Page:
NetApp announces “shallow discount” strategy
RRP lowered on entry level products but margins remain protected as storage giant targets SMBs
NetApp (NASDAQ:NTAP) has announced a radical “shallow discount” scheme that it claims will help the firm dispel the notion that its entry level products are expensive. The repositioning coincides with the arrival of a new FAS2240 model and downgrading of the old model to a new entry level position.
According to Pete Rawden, partner sales director, UK & Ireland, the new strategy will help the channel better address the entry level SMB market.
This means, for example, where an old FAS2000 solution would have an RRP list price of £10,000 with a real street price of £7000, the new products will now have an RRP that will closely match street price but with no erosion of the typical percentage of margin that partners expect between distribution and typical selling price to end customers.
According to Rawden, list price of its entry level FAS2040 bundles have been reduced by approximately 50 percent compared to the last official price list. The channel boss insists that NetApp will still protect margins but admits that the standard practice of double digit discounting will effectively end for its entry level products.
NetApp partners across Europe have already been briefed and speaking to some at the recent SNW Europe in Frankfurt, the general response was positive. However one partner was unsure how customers would react, “Some [guys] always expect discounts, but on the new products, there is no room to give any... but this is not a market (SMB) that we have ever been in so we wait and see.”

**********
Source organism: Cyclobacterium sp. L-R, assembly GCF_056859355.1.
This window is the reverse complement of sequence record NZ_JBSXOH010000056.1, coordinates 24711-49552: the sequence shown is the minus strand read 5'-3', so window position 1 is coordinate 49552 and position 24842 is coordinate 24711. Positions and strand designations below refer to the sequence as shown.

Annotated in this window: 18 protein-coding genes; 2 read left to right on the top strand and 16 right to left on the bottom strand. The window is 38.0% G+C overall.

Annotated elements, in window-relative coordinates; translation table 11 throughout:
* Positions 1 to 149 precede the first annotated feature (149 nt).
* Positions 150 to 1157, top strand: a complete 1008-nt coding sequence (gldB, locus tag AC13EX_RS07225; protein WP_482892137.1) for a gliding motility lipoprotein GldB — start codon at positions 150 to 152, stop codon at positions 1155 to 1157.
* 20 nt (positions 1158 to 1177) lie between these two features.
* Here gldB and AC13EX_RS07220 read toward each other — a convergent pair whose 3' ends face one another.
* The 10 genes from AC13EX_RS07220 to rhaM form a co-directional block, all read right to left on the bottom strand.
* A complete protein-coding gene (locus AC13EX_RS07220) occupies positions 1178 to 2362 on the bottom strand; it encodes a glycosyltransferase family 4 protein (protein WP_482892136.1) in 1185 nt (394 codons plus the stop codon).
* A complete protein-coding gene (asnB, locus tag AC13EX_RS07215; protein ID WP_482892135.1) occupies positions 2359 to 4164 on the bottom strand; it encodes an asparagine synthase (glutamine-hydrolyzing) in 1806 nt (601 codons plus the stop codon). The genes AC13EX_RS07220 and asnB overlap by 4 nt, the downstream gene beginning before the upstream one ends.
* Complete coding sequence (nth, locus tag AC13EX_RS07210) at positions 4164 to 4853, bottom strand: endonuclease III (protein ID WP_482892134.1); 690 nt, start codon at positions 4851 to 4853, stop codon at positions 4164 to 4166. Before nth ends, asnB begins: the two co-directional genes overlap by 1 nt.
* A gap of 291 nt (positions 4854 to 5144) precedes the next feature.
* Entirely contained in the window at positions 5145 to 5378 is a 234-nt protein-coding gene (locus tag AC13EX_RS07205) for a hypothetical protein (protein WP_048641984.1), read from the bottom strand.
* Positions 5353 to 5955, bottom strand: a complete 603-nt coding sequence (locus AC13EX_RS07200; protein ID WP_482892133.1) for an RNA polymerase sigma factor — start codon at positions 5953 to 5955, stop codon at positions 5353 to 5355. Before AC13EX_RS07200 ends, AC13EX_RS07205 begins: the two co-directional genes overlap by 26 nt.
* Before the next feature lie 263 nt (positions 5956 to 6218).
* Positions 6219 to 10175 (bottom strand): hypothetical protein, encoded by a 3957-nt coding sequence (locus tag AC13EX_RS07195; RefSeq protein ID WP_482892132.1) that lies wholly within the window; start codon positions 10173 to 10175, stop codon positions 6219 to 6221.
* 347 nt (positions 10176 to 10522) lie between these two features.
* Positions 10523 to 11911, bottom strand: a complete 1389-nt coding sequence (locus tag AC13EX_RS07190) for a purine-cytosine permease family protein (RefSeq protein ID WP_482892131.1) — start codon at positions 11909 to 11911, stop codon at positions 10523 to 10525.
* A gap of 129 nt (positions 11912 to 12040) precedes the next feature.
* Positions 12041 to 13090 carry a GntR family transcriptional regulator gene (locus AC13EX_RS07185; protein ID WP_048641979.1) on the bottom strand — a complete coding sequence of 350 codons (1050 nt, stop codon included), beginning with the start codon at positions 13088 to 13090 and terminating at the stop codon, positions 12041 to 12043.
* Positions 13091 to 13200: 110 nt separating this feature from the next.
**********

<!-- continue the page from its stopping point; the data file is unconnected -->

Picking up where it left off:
The shallow discount scheme will only apply to the two SMB-focused product lines and Rawden believes that its consultative approach ahead of the announcement will help the channel accept its strategy with little fuss.
Channel Pro comment
Although it’s not a comparison that Rawden wanted to attach to the NetApp brand, when buying a top of the range Mercedes, cars dealers are often prepared to haggle over price. However, haggling over a £6000 Kia Picanto will get you short shrift. NetApp is brave to lower its RRP but there is a danger that partners will still be tempted to shave a few points of margin to win the deal with the price-sensitive SMB. The new 2240 is pretty feature-rich on paper and the add-on / upsell potential of solutions like low cost data replication could be worth more than the margin on tin – even in the SMB.
Other vendors with notoriously disparate list-to-street-price discrepancies have tried this approach before. A few have faced channel rebellion and backtracked but the NetApp exec insists the only way to break into SMB is to offer enterprise features at true SMB prices. Next year’s entry level SMB storage market share numbers, current dominated by the likes of Buffalo and Netgear might finally see the addition of one of the “big three” if that “too pricey” tag is successfully dispelled.